26 November 2012
Human Rights Council
Working Group on Arbitrary Detention
Opinions adopted by the Working Group on Arbitrary Detention at its 64th session (27–31 August 2012)
No. 40/2012 (Morocco)
Communication addressed to the Government on 28 February 2012
Concerning: Mohamed Hajib
The Government replied to the communication on 11 April 2012.
The State is party to the International Covenant on Civil and Political Rights.
1. The Working Group on Arbitrary Detention was established by the former Commission on Human Rights in its resolution 1991/42. Its mandate was clarified and extended by the Commission in resolution 1997/50. The Human Rights Council took over the mandate in its decision 2006/102 and extended it for a further period of three years by its resolution 15/18 of 30 September 2010. Acting in accordance with its methods of work (A/HRC/16/47, annex), the Working Group addressed the above communication to the Government.
2. The Working Group considers the deprivation of liberty to be arbitrary in the following cases:
(a) When it is clearly impossible to invoke any legal basis justifying the deprivation of liberty (as when a person is kept in detention after the completion of his sentence or despite an amnesty law applicable to him) (Category I);
(b) When the deprivation of liberty results from the exercise of the rights or freedoms guaranteed by articles 7, 13, 14, 18, 19, 20 and 21 of the Universal Declaration of Human Rights and, insofar as States parties are concerned, by articles 12, 18, 19, 21, 22, 25, 26 and 27 of the International Covenant on Civil and Political Rights (Category II);
(c) When the total or partial non-observance of the international norms relating to the right to a fair trial, established in the Universal Declaration of Human Rights and in the relevant international instruments accepted by the States concerned, is of such gravity as to give the deprivation of liberty an arbitrary character (Category III);
(d) When asylum seekers, immigrants or refugees are subjected to prolonged administrative custody without the possibility of administrative or judicial review or remedy (Category IV);
(e) When the deprivation of liberty constitutes a violation of the international law for reasons of discrimination based on birth; national, ethnic or social origin; language; religion; economic condition; political or other opinion; gender; sexual orientation; disability or other status, and which aims towards or can result in ignoring the equality of human rights (Category V).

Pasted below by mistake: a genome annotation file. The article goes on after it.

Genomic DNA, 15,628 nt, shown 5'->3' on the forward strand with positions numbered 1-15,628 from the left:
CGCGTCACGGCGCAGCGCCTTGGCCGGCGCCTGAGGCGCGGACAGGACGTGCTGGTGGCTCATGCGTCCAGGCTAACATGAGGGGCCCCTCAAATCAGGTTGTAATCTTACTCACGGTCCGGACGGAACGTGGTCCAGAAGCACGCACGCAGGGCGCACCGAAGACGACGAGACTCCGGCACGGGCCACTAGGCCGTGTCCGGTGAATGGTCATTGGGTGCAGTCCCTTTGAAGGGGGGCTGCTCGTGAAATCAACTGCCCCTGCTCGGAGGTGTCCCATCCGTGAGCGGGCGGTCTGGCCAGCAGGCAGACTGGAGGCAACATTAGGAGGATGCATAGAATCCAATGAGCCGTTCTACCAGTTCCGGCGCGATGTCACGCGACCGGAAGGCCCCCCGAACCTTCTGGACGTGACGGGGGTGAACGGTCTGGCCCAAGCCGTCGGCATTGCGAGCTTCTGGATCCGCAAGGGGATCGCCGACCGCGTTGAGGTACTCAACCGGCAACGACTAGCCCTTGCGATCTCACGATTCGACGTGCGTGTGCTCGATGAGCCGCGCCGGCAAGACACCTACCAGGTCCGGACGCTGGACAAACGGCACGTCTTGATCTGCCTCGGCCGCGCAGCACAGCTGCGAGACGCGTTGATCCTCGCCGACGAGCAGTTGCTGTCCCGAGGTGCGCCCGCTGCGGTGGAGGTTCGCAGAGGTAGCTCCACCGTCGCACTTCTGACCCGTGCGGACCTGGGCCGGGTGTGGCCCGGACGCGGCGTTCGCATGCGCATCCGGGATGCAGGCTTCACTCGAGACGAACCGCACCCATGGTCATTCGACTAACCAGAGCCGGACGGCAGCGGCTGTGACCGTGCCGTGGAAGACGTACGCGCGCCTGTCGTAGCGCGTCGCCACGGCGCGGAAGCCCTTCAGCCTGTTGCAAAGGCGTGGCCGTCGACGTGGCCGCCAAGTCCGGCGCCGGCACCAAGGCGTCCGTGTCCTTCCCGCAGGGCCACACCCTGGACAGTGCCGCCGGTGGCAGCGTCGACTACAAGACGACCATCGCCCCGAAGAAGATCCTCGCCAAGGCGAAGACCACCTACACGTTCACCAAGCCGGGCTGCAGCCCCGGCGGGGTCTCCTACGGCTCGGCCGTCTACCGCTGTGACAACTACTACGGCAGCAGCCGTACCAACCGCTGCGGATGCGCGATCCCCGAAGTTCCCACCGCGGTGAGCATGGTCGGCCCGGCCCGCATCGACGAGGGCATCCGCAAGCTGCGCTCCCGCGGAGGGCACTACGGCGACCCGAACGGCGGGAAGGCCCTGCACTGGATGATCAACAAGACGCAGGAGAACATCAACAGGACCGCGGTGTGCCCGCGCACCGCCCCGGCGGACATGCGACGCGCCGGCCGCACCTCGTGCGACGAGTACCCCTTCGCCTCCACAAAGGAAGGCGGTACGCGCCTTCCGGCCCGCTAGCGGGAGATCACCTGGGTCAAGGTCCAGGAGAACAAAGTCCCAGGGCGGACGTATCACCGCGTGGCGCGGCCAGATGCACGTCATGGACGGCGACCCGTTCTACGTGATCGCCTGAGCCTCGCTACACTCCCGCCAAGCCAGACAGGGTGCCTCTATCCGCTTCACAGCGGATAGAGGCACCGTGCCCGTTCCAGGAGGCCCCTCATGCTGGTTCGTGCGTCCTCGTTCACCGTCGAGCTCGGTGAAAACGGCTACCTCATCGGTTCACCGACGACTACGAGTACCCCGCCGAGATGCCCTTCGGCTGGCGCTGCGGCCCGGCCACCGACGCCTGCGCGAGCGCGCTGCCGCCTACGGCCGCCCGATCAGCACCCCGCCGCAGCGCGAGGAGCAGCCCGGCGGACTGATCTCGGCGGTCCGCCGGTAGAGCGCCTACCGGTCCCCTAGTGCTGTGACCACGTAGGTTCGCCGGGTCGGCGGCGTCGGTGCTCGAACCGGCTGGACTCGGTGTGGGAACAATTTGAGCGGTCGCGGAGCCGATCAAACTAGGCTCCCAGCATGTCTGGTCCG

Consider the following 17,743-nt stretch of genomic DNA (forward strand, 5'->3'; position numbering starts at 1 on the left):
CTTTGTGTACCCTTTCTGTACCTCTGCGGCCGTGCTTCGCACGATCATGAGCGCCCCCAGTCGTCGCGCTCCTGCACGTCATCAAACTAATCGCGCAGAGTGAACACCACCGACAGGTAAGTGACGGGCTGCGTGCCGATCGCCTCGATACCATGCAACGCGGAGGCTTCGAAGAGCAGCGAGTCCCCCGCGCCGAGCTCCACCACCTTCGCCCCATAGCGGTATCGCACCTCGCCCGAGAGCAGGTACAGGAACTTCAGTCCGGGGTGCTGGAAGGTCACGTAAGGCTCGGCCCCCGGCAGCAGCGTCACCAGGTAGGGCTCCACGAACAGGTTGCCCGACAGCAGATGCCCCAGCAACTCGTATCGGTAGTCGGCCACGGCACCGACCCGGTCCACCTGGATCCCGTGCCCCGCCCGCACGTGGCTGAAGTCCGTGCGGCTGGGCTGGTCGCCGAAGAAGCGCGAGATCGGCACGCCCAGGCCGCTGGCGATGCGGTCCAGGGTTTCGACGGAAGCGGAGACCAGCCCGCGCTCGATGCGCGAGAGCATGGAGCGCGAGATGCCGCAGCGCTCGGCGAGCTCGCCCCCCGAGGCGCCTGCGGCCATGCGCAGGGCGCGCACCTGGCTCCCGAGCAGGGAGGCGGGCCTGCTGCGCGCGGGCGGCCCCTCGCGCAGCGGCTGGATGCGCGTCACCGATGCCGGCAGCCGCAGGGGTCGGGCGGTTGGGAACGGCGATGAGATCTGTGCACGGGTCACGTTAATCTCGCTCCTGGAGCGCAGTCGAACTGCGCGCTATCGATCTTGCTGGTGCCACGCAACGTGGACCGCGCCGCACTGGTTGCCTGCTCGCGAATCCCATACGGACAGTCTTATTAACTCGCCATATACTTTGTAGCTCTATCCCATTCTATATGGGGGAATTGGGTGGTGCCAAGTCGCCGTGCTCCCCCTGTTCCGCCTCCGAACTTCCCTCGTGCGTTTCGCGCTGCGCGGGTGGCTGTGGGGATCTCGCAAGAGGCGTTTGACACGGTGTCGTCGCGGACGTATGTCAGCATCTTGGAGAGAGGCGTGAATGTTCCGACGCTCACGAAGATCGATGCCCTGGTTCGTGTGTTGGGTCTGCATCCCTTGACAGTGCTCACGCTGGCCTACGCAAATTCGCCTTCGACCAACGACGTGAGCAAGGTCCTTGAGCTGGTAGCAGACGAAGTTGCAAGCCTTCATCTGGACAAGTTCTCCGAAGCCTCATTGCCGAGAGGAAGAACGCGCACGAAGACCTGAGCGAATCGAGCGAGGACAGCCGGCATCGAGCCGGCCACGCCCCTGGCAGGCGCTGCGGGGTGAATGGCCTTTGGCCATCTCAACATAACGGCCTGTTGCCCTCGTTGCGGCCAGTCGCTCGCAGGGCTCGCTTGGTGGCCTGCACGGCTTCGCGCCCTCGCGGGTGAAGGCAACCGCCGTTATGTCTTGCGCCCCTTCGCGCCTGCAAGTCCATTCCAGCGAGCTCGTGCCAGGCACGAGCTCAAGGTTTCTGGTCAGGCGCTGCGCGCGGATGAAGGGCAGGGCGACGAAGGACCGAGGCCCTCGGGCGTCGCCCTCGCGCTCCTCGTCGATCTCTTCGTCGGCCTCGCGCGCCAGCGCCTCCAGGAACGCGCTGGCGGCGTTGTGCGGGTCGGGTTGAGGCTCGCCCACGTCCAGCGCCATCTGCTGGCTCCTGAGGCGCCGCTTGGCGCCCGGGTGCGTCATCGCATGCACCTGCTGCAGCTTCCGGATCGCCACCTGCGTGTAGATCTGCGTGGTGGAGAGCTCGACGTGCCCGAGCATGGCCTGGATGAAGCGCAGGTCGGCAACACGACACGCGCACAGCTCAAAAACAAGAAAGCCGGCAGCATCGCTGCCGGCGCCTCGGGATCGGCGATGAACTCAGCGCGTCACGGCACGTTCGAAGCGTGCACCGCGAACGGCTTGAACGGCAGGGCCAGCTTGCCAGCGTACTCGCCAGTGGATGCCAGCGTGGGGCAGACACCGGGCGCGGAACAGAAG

Communication by the source
3. Mr. Mohamed Hajib (hereinafter Mr. Hajib), of dual German and Moroccan nationality, graduated in economics at the University of Duisburg and was doing business in Germany when the facts occurred.
4. In July 2009, Mr. Hajib was allegedly arrested in Pakistan while he was participating in religious activities for the Jamaat Al Tabligh (or Tablighi Jamaat), a religious organization which is active in many countries. One month after his arrival in Pakistan, Mr. Hajib allegedly decided to interrupt his trip and return to Morocco.
5. As he was on his way to Iran, a police check was apparently conducted in the bus that Mr. Hajib was travelling in. After checking his identity papers, the Pakistani police reportedly told him to leave the bus and took him by force on board another vehicle. Mr. Hajib was allegedly imprisoned for 5 days before being transferred with other prisoners to Quetta, where he allegedly remained in detention for 6 months.
6. Although Mr. Hajib had not been charged, the source reports that he was held in detention for 6 months in particularly harsh conditions. At the time, he started a hunger strike on 3 February 2010 as a protest against his conditions of detention. He was allegedly released without trial a few days later, after a senior Pakistani police official had told him that no charges had been brought against him, though without giving him the reasons for his arrest and detention. On 17 February 2010, Mr. Hajib reportedly flew to Frankfurt in Germany.
7. According to reports received, at Frankfurt airport Mr. Hajib was met by two police officers, who had been told to expect “the arrival of a dangerous individual”. Mr. Hajib allegedly told them then that he intended to leave immediately for Morocco, where his family was waiting for him.